As I mentioned earlier, I wanted to write a book from the perspective of someone who spent time in world of the patient, the Bates aficionado, the vision therapy patient and finally the behavioral optometrist. I was the first person I experimented on with reducing nearsightedness and my best success came from using lenses in a more strategic fashion along with vision therapy. I gained much more from this than simply reducing the strength of my glasses. I had less eye fatigue and I became a better reader and a better driver.  I wanted people to know about behavioral optometry and vision therapy as a potent strategy for improving all aspects of the visual process.

I guess the most controversial aspect of my book is right there in the title: Looking Differently at Nearsightedness and Myopia: The Visual Process and the Myth of 20/20. I’m pretty sure that would rub just about any doctor not interested in thinking differently the wrong way. Luckily, I don’t suppose too many of them would ever bother picking the book up in the first place. Most optometrists believe there is one single prescription for a given patient to see 20/20. They simply do not want to imagine that there is anything else worth being concerned about.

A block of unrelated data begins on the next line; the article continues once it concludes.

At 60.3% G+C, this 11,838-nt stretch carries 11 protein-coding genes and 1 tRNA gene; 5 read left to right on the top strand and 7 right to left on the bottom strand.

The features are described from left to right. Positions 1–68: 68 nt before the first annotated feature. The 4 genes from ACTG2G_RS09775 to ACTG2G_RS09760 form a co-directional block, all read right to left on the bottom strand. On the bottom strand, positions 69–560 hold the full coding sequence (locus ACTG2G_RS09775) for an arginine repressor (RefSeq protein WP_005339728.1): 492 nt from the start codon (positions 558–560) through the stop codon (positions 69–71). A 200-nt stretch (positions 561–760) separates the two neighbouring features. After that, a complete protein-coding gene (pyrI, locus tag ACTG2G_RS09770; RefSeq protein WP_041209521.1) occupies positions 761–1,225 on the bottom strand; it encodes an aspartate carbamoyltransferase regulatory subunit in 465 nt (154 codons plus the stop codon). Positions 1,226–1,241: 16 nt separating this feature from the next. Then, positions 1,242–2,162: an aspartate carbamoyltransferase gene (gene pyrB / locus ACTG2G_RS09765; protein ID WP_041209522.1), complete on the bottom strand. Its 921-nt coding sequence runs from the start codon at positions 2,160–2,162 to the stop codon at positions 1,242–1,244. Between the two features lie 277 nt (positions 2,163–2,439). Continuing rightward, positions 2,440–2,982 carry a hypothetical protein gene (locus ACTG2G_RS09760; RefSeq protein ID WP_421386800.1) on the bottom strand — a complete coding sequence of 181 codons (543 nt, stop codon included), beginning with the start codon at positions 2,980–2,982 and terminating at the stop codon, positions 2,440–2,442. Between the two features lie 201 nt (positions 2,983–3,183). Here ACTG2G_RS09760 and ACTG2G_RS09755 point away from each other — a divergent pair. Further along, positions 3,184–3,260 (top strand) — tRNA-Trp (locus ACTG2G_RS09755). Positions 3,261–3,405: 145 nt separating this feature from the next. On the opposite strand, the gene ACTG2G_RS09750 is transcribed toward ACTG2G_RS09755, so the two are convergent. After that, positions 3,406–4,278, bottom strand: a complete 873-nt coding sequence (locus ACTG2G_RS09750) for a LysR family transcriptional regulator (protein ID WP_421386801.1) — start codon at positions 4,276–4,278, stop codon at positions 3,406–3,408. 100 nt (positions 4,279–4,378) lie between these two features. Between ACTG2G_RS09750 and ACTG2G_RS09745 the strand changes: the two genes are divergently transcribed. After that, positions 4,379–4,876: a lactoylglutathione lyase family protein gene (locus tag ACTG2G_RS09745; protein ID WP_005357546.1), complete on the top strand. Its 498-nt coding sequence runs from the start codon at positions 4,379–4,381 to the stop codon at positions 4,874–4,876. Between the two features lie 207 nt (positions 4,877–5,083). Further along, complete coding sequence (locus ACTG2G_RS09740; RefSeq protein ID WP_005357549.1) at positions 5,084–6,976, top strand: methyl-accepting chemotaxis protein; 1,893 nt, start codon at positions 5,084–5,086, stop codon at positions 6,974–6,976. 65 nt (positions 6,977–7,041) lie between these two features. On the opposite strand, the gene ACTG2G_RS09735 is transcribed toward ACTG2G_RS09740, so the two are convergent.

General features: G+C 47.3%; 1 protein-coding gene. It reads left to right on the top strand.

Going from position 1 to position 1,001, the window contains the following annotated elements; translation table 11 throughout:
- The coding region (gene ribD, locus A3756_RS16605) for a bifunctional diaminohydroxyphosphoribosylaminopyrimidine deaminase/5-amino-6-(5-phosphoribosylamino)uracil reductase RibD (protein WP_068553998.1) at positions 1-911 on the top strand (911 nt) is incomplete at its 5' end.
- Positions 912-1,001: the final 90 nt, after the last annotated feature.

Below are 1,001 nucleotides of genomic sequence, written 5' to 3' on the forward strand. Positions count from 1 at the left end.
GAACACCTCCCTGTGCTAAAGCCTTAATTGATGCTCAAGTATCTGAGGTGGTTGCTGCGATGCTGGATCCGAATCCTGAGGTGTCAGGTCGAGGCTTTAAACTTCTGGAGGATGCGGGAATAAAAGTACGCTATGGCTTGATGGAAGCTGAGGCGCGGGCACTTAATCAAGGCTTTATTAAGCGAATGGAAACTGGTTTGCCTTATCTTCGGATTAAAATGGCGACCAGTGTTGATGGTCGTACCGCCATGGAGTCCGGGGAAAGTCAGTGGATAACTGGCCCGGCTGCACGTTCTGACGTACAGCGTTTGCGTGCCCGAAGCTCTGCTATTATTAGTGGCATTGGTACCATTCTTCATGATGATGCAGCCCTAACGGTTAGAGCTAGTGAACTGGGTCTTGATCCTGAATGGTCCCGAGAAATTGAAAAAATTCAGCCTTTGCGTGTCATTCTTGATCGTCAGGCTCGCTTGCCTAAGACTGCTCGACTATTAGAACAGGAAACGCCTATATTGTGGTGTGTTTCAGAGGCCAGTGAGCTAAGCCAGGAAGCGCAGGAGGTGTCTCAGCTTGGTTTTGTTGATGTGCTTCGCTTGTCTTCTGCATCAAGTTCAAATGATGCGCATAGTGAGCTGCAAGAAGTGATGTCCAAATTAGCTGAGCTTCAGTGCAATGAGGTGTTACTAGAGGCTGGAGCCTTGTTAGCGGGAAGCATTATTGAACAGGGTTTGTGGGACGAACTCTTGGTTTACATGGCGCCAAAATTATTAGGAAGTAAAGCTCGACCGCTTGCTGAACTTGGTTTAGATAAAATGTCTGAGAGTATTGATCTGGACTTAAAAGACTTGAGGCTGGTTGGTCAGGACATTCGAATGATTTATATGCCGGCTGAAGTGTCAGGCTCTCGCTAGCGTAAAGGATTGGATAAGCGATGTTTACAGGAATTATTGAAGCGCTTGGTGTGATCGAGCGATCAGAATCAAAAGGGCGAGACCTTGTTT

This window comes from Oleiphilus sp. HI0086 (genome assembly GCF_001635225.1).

I could probably go on and on, but you’d have to build a whole other website, so I’ll leave it there for now. I hope this adds to the dialogue your excellent website is making happen.

There it is!

You can grab a copy of Steve’s book here.  If you are in the Pennsylvania area, you can book an looking-differently-at-nearsightedness-and-myopia-dr-steve-gallopappointment via his Website.  You can use our Q&A system to ask questions of Dr. Gallop, and I’ll see if we can get some more of his time to get those answered for you as well.

I plan to do introduce a new practitioner to you at least every other month (and hopefully more frequently).  The goal is to cover as many geographical areas as possible to give more of you options to see a local practitioner.  This will also add more perspectives, since there are a number of ways to look at eyesight health, symptoms and causes.

Do consider leaving comments, questions, or FB likes if you would like to have more interviews like this.  It may very well affect the interest level of some practitioners, to see dialog and appreciation for their time here.

Questions for Dr. Gallop?  Head over to the Q&A and click the “ask question” button.


– Jake Steiner